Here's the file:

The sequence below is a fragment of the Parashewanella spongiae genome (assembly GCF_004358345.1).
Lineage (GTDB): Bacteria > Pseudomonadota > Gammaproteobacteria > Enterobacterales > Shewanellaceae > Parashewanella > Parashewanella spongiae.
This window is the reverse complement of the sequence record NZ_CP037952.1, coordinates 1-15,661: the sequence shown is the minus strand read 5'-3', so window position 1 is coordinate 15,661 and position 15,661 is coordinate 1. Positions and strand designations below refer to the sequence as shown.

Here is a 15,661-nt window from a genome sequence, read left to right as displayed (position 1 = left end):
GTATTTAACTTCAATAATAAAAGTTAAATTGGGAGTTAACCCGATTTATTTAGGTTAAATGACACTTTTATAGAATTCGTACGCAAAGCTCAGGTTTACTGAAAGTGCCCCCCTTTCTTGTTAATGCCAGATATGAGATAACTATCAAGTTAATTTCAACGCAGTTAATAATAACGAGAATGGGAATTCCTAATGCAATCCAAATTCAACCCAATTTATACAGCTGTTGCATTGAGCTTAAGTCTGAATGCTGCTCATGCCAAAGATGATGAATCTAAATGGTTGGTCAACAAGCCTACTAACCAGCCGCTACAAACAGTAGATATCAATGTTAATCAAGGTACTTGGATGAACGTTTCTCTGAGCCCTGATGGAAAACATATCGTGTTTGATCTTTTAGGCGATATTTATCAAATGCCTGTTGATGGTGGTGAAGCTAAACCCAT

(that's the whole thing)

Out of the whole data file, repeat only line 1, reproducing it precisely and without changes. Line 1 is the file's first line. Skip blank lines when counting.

The sequence below is a fragment of the Parashewanella spongiae genome (assembly GCF_004358345.1).